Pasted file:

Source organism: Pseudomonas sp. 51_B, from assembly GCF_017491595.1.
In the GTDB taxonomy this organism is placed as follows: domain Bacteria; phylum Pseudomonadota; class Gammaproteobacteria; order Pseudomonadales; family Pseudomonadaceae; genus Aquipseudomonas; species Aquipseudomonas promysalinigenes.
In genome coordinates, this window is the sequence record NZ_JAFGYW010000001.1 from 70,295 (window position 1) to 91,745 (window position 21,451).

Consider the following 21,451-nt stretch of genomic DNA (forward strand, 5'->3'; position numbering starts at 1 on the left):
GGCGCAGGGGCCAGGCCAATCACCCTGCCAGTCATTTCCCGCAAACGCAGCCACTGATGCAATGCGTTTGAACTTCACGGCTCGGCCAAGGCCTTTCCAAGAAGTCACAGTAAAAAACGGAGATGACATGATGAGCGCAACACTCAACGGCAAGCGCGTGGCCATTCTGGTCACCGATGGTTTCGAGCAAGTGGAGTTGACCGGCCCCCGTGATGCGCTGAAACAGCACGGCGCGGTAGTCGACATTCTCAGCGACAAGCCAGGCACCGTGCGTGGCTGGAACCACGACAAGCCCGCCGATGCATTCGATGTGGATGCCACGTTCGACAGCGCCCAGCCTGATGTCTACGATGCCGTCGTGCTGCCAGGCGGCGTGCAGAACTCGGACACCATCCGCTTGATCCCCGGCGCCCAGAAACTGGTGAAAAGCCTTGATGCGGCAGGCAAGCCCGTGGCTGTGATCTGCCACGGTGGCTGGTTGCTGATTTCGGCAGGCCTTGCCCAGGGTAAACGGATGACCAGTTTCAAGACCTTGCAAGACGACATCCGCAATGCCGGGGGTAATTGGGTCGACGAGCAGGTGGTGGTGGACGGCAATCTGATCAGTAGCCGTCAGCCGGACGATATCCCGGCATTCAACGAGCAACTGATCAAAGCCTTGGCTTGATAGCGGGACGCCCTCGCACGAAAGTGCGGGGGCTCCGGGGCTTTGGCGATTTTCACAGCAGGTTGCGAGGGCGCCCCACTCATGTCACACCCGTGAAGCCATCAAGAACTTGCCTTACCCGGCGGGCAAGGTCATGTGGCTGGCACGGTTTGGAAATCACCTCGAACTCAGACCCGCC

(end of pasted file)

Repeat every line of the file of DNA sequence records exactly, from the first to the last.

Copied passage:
Source organism: Pseudomonas sp. 51_B, from assembly GCF_017491595.1.
In the GTDB taxonomy this organism is placed as follows: domain Bacteria; phylum Pseudomonadota; class Gammaproteobacteria; order Pseudomonadales; family Pseudomonadaceae; genus Aquipseudomonas; species Aquipseudomonas promysalinigenes.
In genome coordinates, this window is the sequence record NZ_JAFGYW010000001.1 from 70,295 (window position 1) to 91,745 (window position 21,451).

Consider the following 21,451-nt stretch of genomic DNA (forward strand, 5'->3'; position numbering starts at 1 on the left):
GGCGCAGGGGCCAGGCCAATCACCCTGCCAGTCATTTCCCGCAAACGCAGCCACTGATGCAATGCGTTTGAACTTCACGGCTCGGCCAAGGCCTTTCCAAGAAGTCACAGTAAAAAACGGAGATGACATGATGAGCGCAACACTCAACGGCAAGCGCGTGGCCATTCTGGTCACCGATGGTTTCGAGCAAGTGGAGTTGACCGGCCCCCGTGATGCGCTGAAACAGCACGGCGCGGTAGTCGACATTCTCAGCGACAAGCCAGGCACCGTGCGTGGCTGGAACCACGACAAGCCCGCCGATGCATTCGATGTGGATGCCACGTTCGACAGCGCCCAGCCTGATGTCTACGATGCCGTCGTGCTGCCAGGCGGCGTGCAGAACTCGGACACCATCCGCTTGATCCCCGGCGCCCAGAAACTGGTGAAAAGCCTTGATGCGGCAGGCAAGCCCGTGGCTGTGATCTGCCACGGTGGCTGGTTGCTGATTTCGGCAGGCCTTGCCCAGGGTAAACGGATGACCAGTTTCAAGACCTTGCAAGACGACATCCGCAATGCCGGGGGTAATTGGGTCGACGAGCAGGTGGTGGTGGACGGCAATCTGATCAGTAGCCGTCAGCCGGACGATATCCCGGCATTCAACGAGCAACTGATCAAAGCCTTGGCTTGATAGCGGGACGCCCTCGCACGAAAGTGCGGGGGCTCCGGGGCTTTGGCGATTTTCACAGCAGGTTGCGAGGGCGCCCCACTCATGTCACACCCGTGAAGCCATCAAGAACTTGCCTTACCCGGCGGGCAAGGTCATGTGGCTGGCACGGTTTGGAAATCACCTCGAACTCAGACCCGCC